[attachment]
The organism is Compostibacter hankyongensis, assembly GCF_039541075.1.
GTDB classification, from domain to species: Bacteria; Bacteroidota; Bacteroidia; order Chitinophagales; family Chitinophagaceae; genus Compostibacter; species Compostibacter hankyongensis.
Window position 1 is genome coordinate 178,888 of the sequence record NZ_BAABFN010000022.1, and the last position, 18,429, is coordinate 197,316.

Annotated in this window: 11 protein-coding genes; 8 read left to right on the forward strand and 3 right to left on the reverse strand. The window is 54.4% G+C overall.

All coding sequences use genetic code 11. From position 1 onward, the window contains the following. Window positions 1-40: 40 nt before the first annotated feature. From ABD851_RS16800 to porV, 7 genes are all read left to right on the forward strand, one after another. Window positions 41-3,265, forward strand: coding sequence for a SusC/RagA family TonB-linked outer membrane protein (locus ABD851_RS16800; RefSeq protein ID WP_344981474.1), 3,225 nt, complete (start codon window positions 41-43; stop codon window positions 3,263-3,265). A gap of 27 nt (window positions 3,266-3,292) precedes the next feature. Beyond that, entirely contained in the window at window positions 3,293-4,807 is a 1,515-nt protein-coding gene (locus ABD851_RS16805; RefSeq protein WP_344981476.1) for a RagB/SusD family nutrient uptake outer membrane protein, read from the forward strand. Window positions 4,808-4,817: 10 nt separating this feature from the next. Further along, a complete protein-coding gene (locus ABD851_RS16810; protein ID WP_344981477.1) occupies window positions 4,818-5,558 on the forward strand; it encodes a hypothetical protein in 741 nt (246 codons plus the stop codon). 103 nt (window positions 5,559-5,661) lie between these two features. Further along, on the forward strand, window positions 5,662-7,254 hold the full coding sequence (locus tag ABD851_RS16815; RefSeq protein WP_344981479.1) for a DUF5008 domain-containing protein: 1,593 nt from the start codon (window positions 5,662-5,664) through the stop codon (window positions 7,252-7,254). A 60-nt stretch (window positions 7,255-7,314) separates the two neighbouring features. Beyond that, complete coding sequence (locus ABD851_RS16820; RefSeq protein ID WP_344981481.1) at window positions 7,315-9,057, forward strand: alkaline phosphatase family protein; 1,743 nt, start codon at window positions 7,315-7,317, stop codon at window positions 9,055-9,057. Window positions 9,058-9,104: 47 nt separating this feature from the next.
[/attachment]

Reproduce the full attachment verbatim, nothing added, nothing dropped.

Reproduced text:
The organism is Compostibacter hankyongensis, assembly GCF_039541075.1.
GTDB classification, from domain to species: Bacteria; Bacteroidota; Bacteroidia; order Chitinophagales; family Chitinophagaceae; genus Compostibacter; species Compostibacter hankyongensis.
Window position 1 is genome coordinate 178,888 of the sequence record NZ_BAABFN010000022.1, and the last position, 18,429, is coordinate 197,316.

Annotated in this window: 11 protein-coding genes; 8 read left to right on the forward strand and 3 right to left on the reverse strand. The window is 54.4% G+C overall.

All coding sequences use genetic code 11. From position 1 onward, the window contains the following. Window positions 1-40: 40 nt before the first annotated feature. From ABD851_RS16800 to porV, 7 genes are all read left to right on the forward strand, one after another. Window positions 41-3,265, forward strand: coding sequence for a SusC/RagA family TonB-linked outer membrane protein (locus ABD851_RS16800; RefSeq protein ID WP_344981474.1), 3,225 nt, complete (start codon window positions 41-43; stop codon window positions 3,263-3,265). A gap of 27 nt (window positions 3,266-3,292) precedes the next feature. Beyond that, entirely contained in the window at window positions 3,293-4,807 is a 1,515-nt protein-coding gene (locus ABD851_RS16805; RefSeq protein WP_344981476.1) for a RagB/SusD family nutrient uptake outer membrane protein, read from the forward strand. Window positions 4,808-4,817: 10 nt separating this feature from the next. Further along, a complete protein-coding gene (locus ABD851_RS16810; protein ID WP_344981477.1) occupies window positions 4,818-5,558 on the forward strand; it encodes a hypothetical protein in 741 nt (246 codons plus the stop codon). 103 nt (window positions 5,559-5,661) lie between these two features. Further along, on the forward strand, window positions 5,662-7,254 hold the full coding sequence (locus tag ABD851_RS16815; RefSeq protein WP_344981479.1) for a DUF5008 domain-containing protein: 1,593 nt from the start codon (window positions 5,662-5,664) through the stop codon (window positions 7,252-7,254). A 60-nt stretch (window positions 7,255-7,314) separates the two neighbouring features. Beyond that, complete coding sequence (locus ABD851_RS16820; RefSeq protein ID WP_344981481.1) at window positions 7,315-9,057, forward strand: alkaline phosphatase family protein; 1,743 nt, start codon at window positions 7,315-7,317, stop codon at window positions 9,055-9,057. Window positions 9,058-9,104: 47 nt separating this feature from the next.